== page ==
Send to

Choose Destination
Cell Motil Cytoskeleton. 1993;25(1):49-58.

Microtubule rearrangement and bending during assembly of large curved microtubule bundles in mouse cochlear epithelial cells.

Author information

School of Biological and Medical Sciences, University of St. Andrews, Fife, Scotland.


Mature inner pillar cells in the mammalian organ of Corti are curved through about 60 degrees, where they arch over adjacent epithelial cells and the apex of an intercellular space called the tunnel of Corti. This report deals with changes in microtubule organization that are associated with cell bending and tunnel formation during morphogenesis of the mouse organ of Corti. A large bundle of up to 3,000 microtubules assembles in each inner pillar cell. Microtubule rearrangement occurs about 5 days after bundle assembly begins. The lumen of each initially straight hollow tube-shaped microtubule bundle is occluded as the bundle becomes more compact and elliptical in cross section. This event anticipates the once-only bending which subsequently occurs between particular levels (about 9-19 microns) below the top of a bundle as it curves into its final shape about 2 days later. Microtubule rearrangement presumably facilitates bending which is effected in the plane of least mechanical resistance parallel to the short axis of a bundle's elliptical cross-sectional profile. Precocious bending of bundles has been induced about 1.5 days in advance of the natural event. Abnormal positioning of these prematurely curved bundles indicates that bending is effected by a contractile mechanism located within bundles rather than being a response to externally applied forces. The potential importance of such microtubule-associated contractions for active modulation of the vibratory response in the cochlea during hearing is considered.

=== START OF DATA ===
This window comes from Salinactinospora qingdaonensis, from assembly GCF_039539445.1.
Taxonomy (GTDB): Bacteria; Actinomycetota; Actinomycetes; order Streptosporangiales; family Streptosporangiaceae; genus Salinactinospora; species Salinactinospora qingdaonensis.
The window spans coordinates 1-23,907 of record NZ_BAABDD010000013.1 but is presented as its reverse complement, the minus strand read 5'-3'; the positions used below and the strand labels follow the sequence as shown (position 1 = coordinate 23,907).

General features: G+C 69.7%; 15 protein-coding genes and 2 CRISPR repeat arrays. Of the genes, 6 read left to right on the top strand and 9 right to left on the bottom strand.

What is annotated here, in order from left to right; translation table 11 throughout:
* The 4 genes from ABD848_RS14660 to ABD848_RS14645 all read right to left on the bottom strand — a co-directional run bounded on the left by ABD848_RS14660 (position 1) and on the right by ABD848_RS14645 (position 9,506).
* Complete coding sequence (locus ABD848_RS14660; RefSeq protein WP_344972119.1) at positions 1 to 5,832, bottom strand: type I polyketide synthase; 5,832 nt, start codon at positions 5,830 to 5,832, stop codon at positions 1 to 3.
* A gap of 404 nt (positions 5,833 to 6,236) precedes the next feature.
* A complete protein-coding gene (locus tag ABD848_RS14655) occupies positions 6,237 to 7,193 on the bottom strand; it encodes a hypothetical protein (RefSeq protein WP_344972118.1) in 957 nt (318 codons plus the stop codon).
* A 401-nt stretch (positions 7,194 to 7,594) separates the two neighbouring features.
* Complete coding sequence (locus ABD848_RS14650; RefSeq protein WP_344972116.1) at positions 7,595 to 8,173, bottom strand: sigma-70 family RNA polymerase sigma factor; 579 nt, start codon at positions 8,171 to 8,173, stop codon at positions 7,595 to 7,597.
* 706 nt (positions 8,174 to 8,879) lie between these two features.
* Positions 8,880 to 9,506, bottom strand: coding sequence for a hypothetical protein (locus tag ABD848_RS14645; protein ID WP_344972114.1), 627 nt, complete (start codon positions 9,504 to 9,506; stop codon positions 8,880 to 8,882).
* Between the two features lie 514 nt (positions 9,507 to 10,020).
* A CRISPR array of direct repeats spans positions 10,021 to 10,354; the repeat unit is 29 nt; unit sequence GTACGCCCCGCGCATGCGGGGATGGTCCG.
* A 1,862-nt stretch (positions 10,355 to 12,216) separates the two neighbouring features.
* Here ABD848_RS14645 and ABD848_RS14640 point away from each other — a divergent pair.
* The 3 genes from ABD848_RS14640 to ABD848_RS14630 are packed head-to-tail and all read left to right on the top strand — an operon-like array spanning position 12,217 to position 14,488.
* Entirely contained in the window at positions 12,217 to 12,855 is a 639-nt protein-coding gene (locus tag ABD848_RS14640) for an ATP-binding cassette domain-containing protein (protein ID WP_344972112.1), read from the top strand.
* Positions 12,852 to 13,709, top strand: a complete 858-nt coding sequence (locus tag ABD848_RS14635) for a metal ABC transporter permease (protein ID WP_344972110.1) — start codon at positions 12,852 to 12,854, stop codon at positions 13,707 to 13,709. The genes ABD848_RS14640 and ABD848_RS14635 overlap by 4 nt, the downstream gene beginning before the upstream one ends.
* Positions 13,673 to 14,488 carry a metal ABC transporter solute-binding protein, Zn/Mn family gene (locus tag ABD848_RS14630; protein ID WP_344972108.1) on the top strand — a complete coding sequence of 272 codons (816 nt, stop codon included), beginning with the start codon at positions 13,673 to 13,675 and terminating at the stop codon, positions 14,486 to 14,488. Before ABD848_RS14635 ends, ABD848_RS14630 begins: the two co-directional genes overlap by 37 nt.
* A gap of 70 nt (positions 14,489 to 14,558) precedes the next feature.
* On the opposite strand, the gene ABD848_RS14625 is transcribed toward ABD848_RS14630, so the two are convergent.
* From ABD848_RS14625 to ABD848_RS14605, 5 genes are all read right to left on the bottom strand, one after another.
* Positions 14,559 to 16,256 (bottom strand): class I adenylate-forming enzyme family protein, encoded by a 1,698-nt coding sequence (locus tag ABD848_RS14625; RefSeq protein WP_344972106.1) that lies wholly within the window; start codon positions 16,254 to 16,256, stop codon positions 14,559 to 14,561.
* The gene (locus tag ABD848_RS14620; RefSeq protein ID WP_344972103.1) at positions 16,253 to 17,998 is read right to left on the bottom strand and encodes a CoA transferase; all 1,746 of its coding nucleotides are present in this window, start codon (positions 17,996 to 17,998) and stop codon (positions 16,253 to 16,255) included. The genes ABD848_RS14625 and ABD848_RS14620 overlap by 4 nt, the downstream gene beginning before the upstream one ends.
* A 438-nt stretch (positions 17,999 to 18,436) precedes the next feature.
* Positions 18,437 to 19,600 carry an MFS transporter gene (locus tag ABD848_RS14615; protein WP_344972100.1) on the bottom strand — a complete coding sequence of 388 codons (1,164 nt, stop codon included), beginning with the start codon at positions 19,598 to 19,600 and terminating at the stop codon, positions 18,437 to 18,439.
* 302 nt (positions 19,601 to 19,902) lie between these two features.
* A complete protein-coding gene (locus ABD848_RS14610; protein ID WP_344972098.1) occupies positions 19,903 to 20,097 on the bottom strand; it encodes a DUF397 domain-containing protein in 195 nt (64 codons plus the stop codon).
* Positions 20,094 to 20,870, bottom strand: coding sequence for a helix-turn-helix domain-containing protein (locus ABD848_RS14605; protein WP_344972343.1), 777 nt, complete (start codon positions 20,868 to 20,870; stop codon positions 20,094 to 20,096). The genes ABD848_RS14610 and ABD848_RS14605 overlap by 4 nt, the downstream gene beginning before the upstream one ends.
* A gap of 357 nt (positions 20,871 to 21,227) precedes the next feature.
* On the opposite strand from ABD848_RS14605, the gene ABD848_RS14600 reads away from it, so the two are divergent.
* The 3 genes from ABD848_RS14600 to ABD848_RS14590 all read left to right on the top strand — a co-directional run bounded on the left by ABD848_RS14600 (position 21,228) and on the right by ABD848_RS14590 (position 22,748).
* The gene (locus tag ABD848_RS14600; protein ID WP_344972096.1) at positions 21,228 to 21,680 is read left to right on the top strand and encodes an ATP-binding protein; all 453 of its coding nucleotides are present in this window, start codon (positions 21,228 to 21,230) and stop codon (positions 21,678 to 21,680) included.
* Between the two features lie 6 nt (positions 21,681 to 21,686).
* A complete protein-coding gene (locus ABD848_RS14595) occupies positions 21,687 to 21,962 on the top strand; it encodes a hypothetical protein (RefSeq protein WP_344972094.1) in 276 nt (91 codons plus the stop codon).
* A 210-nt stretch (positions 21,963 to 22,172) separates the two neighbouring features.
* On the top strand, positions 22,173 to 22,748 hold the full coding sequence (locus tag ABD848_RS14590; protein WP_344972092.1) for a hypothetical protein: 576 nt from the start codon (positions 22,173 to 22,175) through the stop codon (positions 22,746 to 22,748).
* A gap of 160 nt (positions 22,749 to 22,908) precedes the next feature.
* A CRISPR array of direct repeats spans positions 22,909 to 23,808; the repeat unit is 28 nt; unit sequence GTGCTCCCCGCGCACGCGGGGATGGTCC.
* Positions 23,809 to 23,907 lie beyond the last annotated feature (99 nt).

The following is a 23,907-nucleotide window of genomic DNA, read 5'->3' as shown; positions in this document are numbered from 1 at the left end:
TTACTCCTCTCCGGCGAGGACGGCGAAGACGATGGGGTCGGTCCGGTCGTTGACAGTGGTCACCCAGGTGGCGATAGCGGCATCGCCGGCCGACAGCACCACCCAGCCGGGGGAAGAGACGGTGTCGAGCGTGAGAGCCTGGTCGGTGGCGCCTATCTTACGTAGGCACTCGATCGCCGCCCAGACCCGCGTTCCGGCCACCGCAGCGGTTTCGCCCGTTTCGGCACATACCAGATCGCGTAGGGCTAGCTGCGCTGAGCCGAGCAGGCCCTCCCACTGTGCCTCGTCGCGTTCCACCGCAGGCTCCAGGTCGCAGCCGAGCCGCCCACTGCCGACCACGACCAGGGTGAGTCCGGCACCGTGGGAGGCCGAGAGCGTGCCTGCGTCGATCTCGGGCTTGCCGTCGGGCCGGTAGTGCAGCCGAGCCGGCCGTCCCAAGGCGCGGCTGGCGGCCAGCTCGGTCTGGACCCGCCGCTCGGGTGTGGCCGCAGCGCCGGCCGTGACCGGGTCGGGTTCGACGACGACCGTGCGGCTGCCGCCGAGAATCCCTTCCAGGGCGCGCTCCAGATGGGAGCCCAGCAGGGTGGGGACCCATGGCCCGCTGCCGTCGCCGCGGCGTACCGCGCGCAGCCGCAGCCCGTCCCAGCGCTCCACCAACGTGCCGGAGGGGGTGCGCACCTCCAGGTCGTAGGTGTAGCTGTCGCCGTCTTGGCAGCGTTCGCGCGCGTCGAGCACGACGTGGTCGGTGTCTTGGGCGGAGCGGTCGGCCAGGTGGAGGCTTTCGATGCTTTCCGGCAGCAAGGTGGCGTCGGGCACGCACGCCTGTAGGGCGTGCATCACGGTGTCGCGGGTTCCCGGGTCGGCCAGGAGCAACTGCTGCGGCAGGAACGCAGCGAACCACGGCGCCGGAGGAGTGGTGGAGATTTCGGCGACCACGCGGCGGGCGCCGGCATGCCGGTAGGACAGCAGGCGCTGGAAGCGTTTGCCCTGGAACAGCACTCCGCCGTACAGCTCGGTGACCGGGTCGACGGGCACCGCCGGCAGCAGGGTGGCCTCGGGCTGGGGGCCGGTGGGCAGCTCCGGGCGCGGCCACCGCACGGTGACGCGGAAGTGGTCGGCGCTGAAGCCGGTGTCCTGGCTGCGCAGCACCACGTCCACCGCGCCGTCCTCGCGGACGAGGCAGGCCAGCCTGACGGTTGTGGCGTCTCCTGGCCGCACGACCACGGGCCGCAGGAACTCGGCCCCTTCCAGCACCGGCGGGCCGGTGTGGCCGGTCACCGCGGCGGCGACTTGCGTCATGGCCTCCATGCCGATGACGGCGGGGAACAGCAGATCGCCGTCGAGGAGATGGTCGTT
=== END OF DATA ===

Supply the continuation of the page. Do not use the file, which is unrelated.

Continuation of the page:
[Indexed for MEDLINE]

Supplemental Content

Loading ...
Support Center